BANDAR SERI BEGAWAN – Brunei aims to cut its greenhouse gas ouput by 20 percent over the next 10 years, relative to business-as-usual levels.

The Brunei Darussalam National Council on Climate Change submitted its nationally determined contribution (NDC) to the United Nations on December 31, outlining Brunei’s commitments under the Paris Agreement.

“As a small nation with development along the coastline, the nation’s vulnerability and exposure to the adverse impacts of climate change grows as climate risks intensify,” the council said in a statement released last Thursday.

As the sultanate seeks to diversify the economy through rapid expansion of the industrial sector, carbon emissions are expected to rise from the 10.1 MtCO2e recorded in 2018 to 29.5 MtCO2e by 2030.

However, the government said as part of its climate action pledge it will shrink this growth by 20 percent through the introduction of mandatory carbon reporting and eventually, a carbon pricing scheme for the energy sector.

The energy sector contributes 80 percent of the country’s carbon emissions.


The Paris Agreement aims to limit global warming to below 2°C, and all signatories are required to communicate their respective NDCs, including climate-related targets and measures.

Although each country determines its goals in relation to emissions reduction, the treaty encourages nations to set “ambitious” targets.

Brunei’s National Climate Change Policy document shows that there is potential to reduce the country’s emissions by more than 50 percent in the next 15 years.

Between 2015 and 2018, Brunei’s greenhouse gas emissions declined at a pace of approximately four percent per year due to the reduction of venting and flaring in the oil and gas industry.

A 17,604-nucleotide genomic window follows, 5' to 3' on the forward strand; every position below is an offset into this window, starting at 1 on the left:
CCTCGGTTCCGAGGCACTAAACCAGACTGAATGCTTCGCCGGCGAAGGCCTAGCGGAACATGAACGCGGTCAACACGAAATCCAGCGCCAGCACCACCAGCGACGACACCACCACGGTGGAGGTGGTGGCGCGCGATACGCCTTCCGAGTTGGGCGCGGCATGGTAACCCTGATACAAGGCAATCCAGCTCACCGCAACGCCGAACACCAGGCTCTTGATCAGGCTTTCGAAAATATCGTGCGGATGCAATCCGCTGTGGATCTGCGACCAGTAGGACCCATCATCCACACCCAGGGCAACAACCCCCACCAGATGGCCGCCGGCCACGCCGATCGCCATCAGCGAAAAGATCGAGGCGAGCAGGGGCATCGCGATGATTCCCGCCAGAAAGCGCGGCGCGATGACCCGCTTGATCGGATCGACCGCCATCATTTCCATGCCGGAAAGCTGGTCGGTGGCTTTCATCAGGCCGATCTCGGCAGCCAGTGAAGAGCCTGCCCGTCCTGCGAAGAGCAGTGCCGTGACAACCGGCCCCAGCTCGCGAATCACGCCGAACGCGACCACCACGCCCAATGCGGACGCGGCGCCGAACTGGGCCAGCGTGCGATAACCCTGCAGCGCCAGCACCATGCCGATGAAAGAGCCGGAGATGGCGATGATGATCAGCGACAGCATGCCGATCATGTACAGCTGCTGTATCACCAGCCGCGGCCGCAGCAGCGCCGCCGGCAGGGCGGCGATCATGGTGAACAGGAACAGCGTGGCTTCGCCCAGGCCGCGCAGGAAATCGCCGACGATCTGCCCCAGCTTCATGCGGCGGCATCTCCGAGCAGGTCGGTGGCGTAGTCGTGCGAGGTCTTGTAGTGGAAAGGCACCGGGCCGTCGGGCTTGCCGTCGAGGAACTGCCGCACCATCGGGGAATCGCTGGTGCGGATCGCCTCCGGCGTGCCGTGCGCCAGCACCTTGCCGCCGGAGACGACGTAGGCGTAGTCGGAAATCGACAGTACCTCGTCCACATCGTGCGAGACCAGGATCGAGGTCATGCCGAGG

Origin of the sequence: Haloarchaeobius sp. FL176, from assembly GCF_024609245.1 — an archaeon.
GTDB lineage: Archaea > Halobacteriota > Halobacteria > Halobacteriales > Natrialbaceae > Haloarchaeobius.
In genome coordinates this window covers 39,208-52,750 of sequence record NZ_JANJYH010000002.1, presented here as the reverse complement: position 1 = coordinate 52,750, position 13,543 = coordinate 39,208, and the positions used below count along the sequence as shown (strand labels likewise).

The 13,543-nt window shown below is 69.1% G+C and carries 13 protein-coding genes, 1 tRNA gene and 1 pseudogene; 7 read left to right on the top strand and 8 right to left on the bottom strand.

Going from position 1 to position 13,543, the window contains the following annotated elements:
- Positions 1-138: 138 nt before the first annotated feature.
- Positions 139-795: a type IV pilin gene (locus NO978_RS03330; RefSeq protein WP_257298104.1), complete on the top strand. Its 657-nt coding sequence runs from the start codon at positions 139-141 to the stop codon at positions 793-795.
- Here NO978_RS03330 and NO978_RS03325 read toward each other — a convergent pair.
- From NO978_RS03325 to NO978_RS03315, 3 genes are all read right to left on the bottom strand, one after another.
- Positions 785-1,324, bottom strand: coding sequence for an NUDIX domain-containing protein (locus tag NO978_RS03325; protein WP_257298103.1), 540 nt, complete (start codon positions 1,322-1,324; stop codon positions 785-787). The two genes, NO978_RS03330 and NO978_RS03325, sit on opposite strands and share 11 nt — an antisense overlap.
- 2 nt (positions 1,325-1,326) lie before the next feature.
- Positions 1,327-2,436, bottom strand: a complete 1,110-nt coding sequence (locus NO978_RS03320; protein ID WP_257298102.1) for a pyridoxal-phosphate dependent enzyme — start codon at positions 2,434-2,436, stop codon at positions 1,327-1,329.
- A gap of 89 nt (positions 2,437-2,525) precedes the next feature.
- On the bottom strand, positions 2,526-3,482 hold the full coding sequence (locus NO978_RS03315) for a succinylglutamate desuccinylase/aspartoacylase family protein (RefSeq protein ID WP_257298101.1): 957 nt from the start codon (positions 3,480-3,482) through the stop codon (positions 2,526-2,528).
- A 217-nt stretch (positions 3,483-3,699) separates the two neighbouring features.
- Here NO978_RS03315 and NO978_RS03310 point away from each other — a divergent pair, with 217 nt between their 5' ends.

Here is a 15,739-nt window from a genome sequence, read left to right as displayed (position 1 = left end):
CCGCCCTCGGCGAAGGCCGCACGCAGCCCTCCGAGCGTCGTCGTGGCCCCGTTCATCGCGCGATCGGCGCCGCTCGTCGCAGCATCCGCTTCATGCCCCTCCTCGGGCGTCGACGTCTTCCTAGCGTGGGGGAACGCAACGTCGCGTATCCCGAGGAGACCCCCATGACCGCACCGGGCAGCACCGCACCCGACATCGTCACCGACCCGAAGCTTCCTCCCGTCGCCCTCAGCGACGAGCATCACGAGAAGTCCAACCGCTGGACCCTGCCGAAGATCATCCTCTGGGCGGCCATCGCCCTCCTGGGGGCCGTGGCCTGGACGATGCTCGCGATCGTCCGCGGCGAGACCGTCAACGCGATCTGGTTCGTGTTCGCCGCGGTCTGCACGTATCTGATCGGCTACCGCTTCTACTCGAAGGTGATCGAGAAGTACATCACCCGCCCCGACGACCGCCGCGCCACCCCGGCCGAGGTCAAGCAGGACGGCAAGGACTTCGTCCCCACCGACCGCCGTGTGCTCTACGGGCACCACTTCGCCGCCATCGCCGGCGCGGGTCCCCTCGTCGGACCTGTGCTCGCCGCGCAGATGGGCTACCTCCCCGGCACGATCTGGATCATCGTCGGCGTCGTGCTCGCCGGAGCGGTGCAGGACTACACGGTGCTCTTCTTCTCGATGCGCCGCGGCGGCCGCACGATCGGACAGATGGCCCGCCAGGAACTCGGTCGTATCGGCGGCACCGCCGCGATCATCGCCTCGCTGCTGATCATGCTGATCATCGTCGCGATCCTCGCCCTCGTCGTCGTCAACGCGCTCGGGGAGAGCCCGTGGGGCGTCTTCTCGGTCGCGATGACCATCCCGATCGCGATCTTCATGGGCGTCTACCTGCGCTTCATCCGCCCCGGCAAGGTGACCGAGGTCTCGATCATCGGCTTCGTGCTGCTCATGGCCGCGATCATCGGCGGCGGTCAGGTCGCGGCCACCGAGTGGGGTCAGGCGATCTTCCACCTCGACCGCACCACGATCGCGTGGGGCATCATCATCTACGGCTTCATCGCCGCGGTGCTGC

However, with the opening of the Hengyi’s petrochemical complex in late 2019 — the country’s largest FDI project and main driver of economic growth — emissions are projected to grow at a rate of 4.9 percent annually.

A firefighter battles a blaze in hilly terrain during a spate of forest fires that raged across Brunei-Muara from March 15 -18, 2019. Photo: Courtesy of Fire and Rescue Department

How has Brunei been impacted by climate change?

Although Brunei was responsible for just 0.025 of greenhouse gas emissions in 2018, it has one of the highest per capita carbon footprints in the region.

With the sultanate recording its warmest year in 2016, the average temperature has increased 1.25°C since 1970 and is expected to rise to 4°C by 2100.

The elevated temperature creates hotter and drier conditions which aggravate the intensity and severity of heatwaves, which has resulted in devastating fires in Brunei’s forests and peat swamps.

“Damage from the fires results in heavy burdens on the government and the community and create challenges in the restoration of the ecosystem,” the government said in its NDC submission to the UN last week.

Global warming has also intensified rainfall patterns, with total rainfall in the country increasing at a rate of 100mm per decade.

Brunei is vulnerable to the impact of rising sea levels, with coastal areas lying at 12 metres below sea level.

Flash floods and ocean warming will have a adverse impact on the country’s agricultural output and fish stock, posing a potential threat to national food security, the NDC submission stated.

In this file photo taken in December 2017, flash floods inundate homes in Kg Belais, Temburong.

Climate change has also had a devastating impact on wildlife biodiversity, with 40 percent of biodiversity lost over the past 50 years due to forest degradation.

“Climate-induced natural disasters will potentially cause destruction of wildlife habitat, which may be correlated with the loss of key wildlife species population such as the Proboscis Monkey and the Rhinoceros Hornbill,” Brunei’s NDC submission read.

“The changes in the weather patterns will alter the phenology of migration, pollination and breeding patterns of our local wildlife and biodiversity.”

Studies also suggest that rising temperatures and humidity will likely increase exposure to vector-borne diseases such as dengue, malaria and Zika.